- Officials launched an investigation after a viral tweet showed a Sam Adams beer cost around $28.
- An audit found that 25 diners were charged between $23 and $27 for a beer at OTG-run eateries.
- The rules will force eateries to charge “off-airport, street prices,” plus a 10% maximum surcharge.
New York airports will be banned from charging up to $28 for a single beer after an audit by the State’s Port Authority.
An audit by the Port Authority Office of the Inspector General (OIG) found 25 customers were charged “indefensible” amounts between $23 and $27 for a seasonal beer at LaGuardia airport.
The audit was instigated by a tweet in July 2021, when Cooper Lund showed a list of beers that included a Samuel Adams Summer Ale Drought priced at $27.85. The beers were subject to a 10% “COVID-19 Recovery Charge” that didn’t go to employees.
—Cooper Lund (@cooperlund) July 7, 2021
At the time, The City reported that the Port Authority had asked OTG management, which owns eateries in LaGuardia, JFK, and Newark airports, to audit its menu prices including the $28 Sam Adams, which the company said was a mistake in a follow-up tweet.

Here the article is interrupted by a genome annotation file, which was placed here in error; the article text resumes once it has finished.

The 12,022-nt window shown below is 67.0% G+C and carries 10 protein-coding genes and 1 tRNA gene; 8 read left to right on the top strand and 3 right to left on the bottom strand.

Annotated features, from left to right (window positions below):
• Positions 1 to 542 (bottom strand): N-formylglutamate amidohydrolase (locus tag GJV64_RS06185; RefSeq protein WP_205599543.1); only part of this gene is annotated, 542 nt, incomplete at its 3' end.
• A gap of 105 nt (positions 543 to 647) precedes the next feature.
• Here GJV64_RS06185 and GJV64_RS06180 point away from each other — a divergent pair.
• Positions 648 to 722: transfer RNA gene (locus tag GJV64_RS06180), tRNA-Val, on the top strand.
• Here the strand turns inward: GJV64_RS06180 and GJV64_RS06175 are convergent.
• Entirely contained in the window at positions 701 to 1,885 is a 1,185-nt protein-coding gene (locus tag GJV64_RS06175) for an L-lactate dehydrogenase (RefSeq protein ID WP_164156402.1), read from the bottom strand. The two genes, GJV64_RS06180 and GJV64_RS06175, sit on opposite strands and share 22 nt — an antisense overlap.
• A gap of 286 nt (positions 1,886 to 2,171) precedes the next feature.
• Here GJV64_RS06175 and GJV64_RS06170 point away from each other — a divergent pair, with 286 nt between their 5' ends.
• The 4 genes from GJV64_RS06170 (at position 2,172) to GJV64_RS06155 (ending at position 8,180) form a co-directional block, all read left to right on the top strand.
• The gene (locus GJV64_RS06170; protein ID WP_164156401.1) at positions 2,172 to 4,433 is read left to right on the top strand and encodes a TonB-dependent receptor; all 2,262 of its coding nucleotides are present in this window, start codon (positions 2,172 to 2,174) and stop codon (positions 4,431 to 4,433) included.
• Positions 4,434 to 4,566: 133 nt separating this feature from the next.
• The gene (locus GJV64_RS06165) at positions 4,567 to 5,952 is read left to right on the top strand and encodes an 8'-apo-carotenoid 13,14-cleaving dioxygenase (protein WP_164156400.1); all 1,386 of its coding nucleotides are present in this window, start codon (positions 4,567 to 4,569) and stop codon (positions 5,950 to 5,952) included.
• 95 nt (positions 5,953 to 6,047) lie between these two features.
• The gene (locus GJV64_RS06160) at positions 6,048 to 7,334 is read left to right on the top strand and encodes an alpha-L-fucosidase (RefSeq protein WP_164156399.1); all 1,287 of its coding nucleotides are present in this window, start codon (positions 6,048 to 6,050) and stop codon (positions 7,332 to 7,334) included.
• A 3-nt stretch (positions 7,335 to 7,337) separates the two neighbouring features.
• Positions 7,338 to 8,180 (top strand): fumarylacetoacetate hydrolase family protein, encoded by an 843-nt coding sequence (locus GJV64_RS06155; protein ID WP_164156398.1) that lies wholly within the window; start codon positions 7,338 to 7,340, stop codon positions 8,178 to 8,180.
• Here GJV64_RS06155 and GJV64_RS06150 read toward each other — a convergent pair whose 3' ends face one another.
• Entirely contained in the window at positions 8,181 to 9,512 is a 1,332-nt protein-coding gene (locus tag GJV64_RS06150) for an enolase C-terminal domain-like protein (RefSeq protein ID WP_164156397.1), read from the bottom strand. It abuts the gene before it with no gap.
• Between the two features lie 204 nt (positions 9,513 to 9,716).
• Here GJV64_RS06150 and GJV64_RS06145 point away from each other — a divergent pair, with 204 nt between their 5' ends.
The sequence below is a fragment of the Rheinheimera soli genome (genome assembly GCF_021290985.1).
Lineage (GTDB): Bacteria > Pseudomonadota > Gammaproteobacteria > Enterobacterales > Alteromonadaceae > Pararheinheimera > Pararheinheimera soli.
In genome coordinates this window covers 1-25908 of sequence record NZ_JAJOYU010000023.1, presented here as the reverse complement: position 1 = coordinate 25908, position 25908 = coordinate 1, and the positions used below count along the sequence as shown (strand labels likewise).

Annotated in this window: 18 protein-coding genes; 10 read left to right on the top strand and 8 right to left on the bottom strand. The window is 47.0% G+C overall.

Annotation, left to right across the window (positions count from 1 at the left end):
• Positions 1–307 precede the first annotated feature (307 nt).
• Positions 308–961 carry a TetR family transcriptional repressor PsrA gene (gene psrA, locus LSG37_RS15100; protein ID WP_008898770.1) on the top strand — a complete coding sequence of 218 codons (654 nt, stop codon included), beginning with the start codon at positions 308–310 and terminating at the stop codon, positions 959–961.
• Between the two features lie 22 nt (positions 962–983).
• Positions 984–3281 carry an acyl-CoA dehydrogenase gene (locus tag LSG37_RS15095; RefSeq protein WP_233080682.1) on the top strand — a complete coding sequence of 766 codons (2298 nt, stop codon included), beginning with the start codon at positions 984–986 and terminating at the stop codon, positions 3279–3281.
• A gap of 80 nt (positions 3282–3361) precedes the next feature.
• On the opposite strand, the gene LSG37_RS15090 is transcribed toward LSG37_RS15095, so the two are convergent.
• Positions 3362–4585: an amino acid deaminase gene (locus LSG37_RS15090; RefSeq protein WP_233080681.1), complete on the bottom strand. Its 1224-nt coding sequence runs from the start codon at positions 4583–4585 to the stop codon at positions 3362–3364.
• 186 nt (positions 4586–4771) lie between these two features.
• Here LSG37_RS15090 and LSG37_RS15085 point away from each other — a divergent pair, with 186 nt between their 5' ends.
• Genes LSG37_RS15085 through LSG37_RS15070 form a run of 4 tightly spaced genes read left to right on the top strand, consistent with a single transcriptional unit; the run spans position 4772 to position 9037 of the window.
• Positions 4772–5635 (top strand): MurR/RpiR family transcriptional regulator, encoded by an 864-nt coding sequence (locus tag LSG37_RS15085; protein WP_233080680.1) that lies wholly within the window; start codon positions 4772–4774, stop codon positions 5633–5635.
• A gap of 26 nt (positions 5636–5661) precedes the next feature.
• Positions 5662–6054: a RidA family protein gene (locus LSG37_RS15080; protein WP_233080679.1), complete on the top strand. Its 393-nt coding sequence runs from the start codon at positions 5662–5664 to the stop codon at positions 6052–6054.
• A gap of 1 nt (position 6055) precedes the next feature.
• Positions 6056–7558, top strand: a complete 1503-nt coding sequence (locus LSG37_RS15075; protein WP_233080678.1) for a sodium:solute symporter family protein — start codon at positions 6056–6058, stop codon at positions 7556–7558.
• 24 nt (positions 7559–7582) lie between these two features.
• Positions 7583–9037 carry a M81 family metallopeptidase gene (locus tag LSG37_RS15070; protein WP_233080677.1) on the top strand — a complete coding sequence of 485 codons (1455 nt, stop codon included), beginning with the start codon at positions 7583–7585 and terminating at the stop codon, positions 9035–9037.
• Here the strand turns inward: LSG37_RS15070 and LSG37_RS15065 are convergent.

The OTG and OIG didn’t immediately respond to Insider’s requests for comment made outside normal working hours.
At the time, an OTG spokesperson told The City the prices on the beer at LaGuardia and fries at Newark were “incorrectly posted” and “quickly corrected” — to $18.15.
“Because of these posted-pricing hiccups, our in-house menu teams have been diligently working to ensure pricing across all restaurants are, in fact, rendering correctly,” the spokesperson added at the time.
The new policy will cap beers in New York airports at local, off-airport “street prices,” plus a 10% concession.
“Nobody should have to fork over such an exorbitant amount for a beer,” Kevin O’Toole, Port Authority board chairman, said in a statement.
He added: “The Aviation Department’s new compliance and enforcement measures announced today make it crystal clear that all prices at concessions will be routinely monitored to ensure they are aligned with the regional marketplace.”